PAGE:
Solve problems. As you attempt to uncover project specifics, you may discover that your interviewers do not know what sort of deliverables they need. A good salesperson is nothing more than a solution provider, so listen to their problem and help them find an answer. Will their audience need a hardcopy manual, or an online help system, or both? Will they want a training class, or self-paced study workbooks? With basic needs outlined, you can then probe further for specifics: If they want online help for their Web-based application, help them figure out whether they need a single Web page with instructions, a Web-based help system, or an HTML-based help system. By helping them determine their needs, you can establish that you have the knowledge and experience necessary to meet those needs.
Show and tell. After you’ve learned what deliverables the company needs, you have the power to make the most of the samples you’ve brought. Pull out your portfolio, which should consist of samples you can peruse during the interview and samples you can leave behind for the interviewers to review at their convenience. As you escort the interviewer through your portfolio:
- Gloss over items that may be of little interest to an interviewer’s present needs, and emphasize work that is similar to the company’s goals. If you’ve created data sheets for a marketing department, but the company needs online help, show the sheets quickly to demonstrate your versatility, but move on to your online help disks.
- Speak positively of the projects, and do not criticize the efforts of people you’ve worked with in the past.
- Provide specific, relevant details about your portfolio pieces, and take cues from the interviewer about how much and what kind of information to provide. The longest time I’ve ever spent with my samples was half an hour; in that instance, the person (a good interviewer) asked several questions about each piece.
- Then, allow the interviewers a moment or two to peruse your portfolio while you pull out samples for them to keep–excerpts or chapters from manuals you’ve written, copies of data sheets, diskettes with online help pages, or whatever samples most closely match their needs. Remember to also leave a card with your name, telephone number, mailing address, email address, and Web site URL if you have one.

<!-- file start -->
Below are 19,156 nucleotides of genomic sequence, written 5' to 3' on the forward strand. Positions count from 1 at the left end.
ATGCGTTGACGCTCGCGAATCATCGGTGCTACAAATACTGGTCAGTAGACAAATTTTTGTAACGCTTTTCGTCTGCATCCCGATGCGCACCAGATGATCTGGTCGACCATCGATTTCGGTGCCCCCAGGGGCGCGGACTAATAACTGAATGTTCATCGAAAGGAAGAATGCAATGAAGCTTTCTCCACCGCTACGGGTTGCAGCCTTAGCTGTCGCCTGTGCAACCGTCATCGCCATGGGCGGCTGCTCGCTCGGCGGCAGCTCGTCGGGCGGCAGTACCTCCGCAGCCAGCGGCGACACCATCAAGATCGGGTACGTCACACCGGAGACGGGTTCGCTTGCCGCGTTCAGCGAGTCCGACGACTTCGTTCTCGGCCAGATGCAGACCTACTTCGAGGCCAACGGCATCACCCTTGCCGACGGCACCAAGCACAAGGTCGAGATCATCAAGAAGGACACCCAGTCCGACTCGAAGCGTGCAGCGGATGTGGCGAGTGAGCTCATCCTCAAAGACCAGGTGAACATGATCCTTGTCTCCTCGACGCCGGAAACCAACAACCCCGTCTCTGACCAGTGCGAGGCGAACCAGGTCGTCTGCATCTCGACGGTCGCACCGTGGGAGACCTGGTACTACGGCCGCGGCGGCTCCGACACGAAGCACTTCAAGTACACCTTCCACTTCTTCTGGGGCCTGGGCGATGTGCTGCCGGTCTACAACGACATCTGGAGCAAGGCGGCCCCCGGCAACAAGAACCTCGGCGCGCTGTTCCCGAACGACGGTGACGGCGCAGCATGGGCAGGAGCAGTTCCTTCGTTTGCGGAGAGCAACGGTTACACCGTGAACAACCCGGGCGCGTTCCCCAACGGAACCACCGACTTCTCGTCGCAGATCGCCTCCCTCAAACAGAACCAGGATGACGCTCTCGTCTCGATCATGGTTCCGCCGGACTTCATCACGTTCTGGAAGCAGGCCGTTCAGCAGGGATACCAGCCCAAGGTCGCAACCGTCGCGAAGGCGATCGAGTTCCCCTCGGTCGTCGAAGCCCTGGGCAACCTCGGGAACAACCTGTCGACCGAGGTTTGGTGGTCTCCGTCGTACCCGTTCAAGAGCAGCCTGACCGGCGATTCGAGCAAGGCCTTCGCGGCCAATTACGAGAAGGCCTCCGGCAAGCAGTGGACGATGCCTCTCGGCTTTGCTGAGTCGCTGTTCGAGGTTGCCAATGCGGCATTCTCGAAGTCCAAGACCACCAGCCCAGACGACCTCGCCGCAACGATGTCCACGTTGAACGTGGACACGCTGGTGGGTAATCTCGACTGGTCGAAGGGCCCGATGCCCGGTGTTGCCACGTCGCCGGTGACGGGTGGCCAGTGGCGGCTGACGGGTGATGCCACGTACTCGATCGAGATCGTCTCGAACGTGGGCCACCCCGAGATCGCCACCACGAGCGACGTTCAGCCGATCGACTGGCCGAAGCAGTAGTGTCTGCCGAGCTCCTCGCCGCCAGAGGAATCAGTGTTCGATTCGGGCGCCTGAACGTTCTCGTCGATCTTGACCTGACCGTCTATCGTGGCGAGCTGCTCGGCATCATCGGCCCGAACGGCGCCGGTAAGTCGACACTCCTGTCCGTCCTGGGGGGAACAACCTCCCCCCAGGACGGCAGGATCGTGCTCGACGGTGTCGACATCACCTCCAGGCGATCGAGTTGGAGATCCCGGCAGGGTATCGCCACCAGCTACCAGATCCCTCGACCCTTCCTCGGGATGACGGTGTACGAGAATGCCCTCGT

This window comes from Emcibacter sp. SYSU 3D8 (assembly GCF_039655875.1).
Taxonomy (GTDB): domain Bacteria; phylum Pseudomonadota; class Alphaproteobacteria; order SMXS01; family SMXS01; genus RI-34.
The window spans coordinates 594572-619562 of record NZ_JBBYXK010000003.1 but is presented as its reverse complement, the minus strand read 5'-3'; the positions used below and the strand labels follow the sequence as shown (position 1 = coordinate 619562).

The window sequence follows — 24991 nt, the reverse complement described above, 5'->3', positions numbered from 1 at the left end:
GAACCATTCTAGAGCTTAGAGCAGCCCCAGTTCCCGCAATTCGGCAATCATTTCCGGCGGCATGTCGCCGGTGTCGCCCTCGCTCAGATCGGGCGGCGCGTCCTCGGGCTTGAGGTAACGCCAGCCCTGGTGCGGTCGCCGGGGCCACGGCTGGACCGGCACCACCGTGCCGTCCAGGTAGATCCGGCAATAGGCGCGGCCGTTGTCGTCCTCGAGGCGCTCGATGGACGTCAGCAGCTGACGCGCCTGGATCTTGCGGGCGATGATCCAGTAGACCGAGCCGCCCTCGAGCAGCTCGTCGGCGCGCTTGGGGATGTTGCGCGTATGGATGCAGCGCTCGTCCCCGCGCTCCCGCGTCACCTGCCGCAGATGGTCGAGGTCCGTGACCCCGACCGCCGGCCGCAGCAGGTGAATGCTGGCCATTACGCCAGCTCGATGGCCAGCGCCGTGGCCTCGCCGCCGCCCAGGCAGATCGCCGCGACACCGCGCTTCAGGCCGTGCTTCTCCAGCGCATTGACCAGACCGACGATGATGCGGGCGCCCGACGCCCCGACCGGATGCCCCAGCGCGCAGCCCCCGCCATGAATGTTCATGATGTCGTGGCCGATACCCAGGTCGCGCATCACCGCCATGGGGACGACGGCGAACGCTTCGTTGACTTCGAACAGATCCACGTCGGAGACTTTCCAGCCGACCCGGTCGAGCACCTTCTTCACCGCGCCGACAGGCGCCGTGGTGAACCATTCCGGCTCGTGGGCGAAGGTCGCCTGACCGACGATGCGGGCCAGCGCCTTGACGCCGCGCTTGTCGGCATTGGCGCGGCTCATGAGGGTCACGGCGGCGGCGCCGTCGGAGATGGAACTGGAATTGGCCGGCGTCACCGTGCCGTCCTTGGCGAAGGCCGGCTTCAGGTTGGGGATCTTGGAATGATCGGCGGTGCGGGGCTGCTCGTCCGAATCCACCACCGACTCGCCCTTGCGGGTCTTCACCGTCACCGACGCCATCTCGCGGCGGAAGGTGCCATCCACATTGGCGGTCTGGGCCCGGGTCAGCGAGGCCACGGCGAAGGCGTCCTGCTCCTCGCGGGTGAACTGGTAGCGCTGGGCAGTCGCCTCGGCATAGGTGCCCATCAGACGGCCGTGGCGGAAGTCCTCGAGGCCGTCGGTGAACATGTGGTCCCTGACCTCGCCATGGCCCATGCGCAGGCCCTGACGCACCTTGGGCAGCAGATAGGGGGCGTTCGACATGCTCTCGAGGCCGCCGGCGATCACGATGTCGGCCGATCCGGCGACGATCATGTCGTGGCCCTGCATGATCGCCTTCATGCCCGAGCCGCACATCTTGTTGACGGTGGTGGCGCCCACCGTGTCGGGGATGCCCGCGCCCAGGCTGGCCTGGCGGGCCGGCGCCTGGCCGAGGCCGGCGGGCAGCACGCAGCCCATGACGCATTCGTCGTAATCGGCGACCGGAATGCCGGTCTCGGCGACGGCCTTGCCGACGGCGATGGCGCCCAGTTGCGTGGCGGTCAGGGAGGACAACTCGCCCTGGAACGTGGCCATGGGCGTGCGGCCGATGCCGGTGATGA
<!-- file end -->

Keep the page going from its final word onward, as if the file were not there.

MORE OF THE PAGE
Wrap it up. Finally, ask your interviewers if they have any questions about the samples they’ve seen. Your interview will continue in your absence as they review your samples, so you don’t need to linger when all immediate questions have been answered. The interviewer may take the opportunity to close the interview; however, you may need to do so. Thank them for their time, invite them to contact you with additional questions, and close the interview without lingering.
Only twenty minutes had passed since I took control of the interview, and my interviewers appeared visibly relieved at our information exchange. I’d helped them to figure out what they needed for a deliverable, so they had a solution to their problem. I’d shown them samples of similar work, and I’d given them relevant materials to review. I didn’t know it at the time, but my take-charge attitude had made me their candidate of choice. Several hours later, as my emails thanking them again were still whipping through cyberspace, my phone began to ring. They had canceled the other interviews and offered me the assignment.
Not every interview will call for you to take control, but sometimes–especially when interviewers are unfamiliar with technical writers or the technical writing position–a take-charge attitude is just what your potential boss needs. Your interviewers are searching for help; provide it. When you politely ease the burden of conducting a successful interview from their shoulders, you’re sure to meet with success.